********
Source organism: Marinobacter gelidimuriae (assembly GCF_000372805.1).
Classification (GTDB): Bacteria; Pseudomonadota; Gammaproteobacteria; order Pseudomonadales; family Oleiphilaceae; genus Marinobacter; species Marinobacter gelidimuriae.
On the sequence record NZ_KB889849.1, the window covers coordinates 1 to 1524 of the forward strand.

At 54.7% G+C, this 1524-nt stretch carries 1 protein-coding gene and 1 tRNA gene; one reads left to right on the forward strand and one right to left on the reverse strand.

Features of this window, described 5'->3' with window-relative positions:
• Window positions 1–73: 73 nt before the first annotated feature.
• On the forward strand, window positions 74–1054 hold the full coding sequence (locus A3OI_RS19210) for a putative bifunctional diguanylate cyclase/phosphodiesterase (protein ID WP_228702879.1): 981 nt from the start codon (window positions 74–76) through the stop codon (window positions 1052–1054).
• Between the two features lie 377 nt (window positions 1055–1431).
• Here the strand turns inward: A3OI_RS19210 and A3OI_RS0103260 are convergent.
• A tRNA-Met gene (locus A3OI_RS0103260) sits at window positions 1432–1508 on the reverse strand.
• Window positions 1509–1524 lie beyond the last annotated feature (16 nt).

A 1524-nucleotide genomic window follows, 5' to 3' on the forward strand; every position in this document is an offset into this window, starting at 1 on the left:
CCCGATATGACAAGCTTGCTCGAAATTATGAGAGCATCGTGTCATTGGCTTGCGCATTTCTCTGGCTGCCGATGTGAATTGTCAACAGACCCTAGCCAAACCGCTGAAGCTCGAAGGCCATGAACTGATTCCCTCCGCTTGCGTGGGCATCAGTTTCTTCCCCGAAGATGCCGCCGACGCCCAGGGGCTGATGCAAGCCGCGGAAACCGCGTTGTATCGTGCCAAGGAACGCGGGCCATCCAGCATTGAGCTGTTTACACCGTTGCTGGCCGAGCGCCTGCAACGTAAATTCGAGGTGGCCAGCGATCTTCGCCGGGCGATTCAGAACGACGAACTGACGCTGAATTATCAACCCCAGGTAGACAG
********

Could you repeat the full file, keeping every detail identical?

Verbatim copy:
Source organism: Marinobacter gelidimuriae (assembly GCF_000372805.1).
Classification (GTDB): Bacteria; Pseudomonadota; Gammaproteobacteria; order Pseudomonadales; family Oleiphilaceae; genus Marinobacter; species Marinobacter gelidimuriae.
On the sequence record NZ_KB889849.1, the window covers coordinates 1 to 1524 of the forward strand.

At 54.7% G+C, this 1524-nt stretch carries 1 protein-coding gene and 1 tRNA gene; one reads left to right on the forward strand and one right to left on the reverse strand.

Features of this window, described 5'->3' with window-relative positions:
• Window positions 1–73: 73 nt before the first annotated feature.
• On the forward strand, window positions 74–1054 hold the full coding sequence (locus A3OI_RS19210) for a putative bifunctional diguanylate cyclase/phosphodiesterase (protein ID WP_228702879.1): 981 nt from the start codon (window positions 74–76) through the stop codon (window positions 1052–1054).
• Between the two features lie 377 nt (window positions 1055–1431).
• Here the strand turns inward: A3OI_RS19210 and A3OI_RS0103260 are convergent.
• A tRNA-Met gene (locus A3OI_RS0103260) sits at window positions 1432–1508 on the reverse strand.
• Window positions 1509–1524 lie beyond the last annotated feature (16 nt).

A 1524-nucleotide genomic window follows, 5' to 3' on the forward strand; every position in this document is an offset into this window, starting at 1 on the left:
CCCGATATGACAAGCTTGCTCGAAATTATGAGAGCATCGTGTCATTGGCTTGCGCATTTCTCTGGCTGCCGATGTGAATTGTCAACAGACCCTAGCCAAACCGCTGAAGCTCGAAGGCCATGAACTGATTCCCTCCGCTTGCGTGGGCATCAGTTTCTTCCCCGAAGATGCCGCCGACGCCCAGGGGCTGATGCAAGCCGCGGAAACCGCGTTGTATCGTGCCAAGGAACGCGGGCCATCCAGCATTGAGCTGTTTACACCGTTGCTGGCCGAGCGCCTGCAACGTAAATTCGAGGTGGCCAGCGATCTTCGCCGGGCGATTCAGAACGACGAACTGACGCTGAATTATCAACCCCAGGTAGACAG